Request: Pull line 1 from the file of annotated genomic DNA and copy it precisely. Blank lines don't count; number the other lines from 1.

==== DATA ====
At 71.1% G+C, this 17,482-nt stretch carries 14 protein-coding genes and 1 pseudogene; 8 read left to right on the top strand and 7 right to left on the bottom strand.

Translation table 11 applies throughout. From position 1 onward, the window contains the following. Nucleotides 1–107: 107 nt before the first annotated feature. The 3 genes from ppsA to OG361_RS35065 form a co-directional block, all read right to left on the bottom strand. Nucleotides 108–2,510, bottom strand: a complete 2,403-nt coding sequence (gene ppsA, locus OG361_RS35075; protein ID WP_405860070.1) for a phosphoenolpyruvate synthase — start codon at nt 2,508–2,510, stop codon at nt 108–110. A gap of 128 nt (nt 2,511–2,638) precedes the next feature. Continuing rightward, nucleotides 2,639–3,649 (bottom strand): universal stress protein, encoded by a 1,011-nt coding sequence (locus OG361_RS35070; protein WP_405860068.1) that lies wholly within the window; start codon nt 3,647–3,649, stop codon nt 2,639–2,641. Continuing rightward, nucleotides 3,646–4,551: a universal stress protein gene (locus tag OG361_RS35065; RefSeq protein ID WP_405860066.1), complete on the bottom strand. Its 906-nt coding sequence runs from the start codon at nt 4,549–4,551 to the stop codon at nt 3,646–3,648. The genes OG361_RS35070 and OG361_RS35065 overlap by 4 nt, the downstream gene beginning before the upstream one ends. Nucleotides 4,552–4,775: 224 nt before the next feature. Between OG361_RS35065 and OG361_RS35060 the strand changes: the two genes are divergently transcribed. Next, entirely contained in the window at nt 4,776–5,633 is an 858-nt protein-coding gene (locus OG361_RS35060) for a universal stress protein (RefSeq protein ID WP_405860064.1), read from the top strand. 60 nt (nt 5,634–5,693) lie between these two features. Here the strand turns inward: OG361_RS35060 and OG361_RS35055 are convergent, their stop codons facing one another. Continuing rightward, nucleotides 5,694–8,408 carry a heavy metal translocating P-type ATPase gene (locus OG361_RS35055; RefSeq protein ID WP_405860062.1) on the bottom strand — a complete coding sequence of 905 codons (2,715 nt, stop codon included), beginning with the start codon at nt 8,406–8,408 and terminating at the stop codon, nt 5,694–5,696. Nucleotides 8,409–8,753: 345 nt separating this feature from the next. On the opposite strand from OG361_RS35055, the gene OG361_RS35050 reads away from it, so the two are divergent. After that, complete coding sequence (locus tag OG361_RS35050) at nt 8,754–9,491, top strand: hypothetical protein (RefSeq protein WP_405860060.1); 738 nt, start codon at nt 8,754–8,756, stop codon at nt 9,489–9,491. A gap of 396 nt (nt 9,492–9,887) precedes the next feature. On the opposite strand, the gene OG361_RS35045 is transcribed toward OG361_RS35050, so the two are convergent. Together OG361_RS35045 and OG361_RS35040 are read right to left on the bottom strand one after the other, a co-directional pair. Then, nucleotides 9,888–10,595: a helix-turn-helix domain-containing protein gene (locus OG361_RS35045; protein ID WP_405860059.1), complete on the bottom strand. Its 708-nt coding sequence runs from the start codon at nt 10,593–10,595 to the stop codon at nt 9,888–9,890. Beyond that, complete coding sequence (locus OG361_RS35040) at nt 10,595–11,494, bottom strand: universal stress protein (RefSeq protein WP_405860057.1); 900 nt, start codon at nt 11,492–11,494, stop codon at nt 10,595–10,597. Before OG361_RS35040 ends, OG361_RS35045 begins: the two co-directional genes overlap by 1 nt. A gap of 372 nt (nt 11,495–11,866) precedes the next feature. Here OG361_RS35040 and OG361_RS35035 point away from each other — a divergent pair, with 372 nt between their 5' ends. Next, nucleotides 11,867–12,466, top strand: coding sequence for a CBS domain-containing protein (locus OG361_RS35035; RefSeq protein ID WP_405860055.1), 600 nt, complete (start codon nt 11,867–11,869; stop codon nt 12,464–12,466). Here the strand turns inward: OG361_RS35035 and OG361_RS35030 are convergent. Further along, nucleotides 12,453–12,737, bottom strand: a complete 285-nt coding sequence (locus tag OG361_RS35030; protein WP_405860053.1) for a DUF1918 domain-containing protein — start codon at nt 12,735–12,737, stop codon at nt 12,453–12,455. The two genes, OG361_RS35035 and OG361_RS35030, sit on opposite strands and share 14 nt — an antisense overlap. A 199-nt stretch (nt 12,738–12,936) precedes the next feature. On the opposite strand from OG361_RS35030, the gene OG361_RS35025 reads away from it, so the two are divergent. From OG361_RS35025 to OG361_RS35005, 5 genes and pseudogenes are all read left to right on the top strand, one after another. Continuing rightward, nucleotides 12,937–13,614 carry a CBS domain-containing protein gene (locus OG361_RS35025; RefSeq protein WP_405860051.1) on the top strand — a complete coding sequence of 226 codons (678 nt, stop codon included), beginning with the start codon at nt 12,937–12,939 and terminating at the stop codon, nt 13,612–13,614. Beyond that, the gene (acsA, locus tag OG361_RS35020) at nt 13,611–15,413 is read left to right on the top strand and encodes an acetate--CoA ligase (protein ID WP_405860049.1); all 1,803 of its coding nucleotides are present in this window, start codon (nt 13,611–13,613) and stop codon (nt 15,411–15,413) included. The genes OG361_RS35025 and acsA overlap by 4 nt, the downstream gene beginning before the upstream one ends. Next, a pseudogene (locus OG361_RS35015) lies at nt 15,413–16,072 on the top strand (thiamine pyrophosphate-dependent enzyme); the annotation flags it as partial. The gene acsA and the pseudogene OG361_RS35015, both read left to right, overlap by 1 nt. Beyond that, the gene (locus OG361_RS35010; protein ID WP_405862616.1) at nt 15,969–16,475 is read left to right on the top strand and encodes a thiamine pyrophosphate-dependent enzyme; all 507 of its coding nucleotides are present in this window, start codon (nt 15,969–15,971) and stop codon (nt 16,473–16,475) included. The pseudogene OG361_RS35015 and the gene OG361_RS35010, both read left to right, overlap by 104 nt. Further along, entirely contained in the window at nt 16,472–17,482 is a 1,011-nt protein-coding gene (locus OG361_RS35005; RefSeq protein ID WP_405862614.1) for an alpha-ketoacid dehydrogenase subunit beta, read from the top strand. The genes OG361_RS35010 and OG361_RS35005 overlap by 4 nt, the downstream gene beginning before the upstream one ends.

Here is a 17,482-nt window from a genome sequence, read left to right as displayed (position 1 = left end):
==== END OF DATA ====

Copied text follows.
At 71.1% G+C, this 17,482-nt stretch carries 14 protein-coding genes and 1 pseudogene; 8 read left to right on the top strand and 7 right to left on the bottom strand.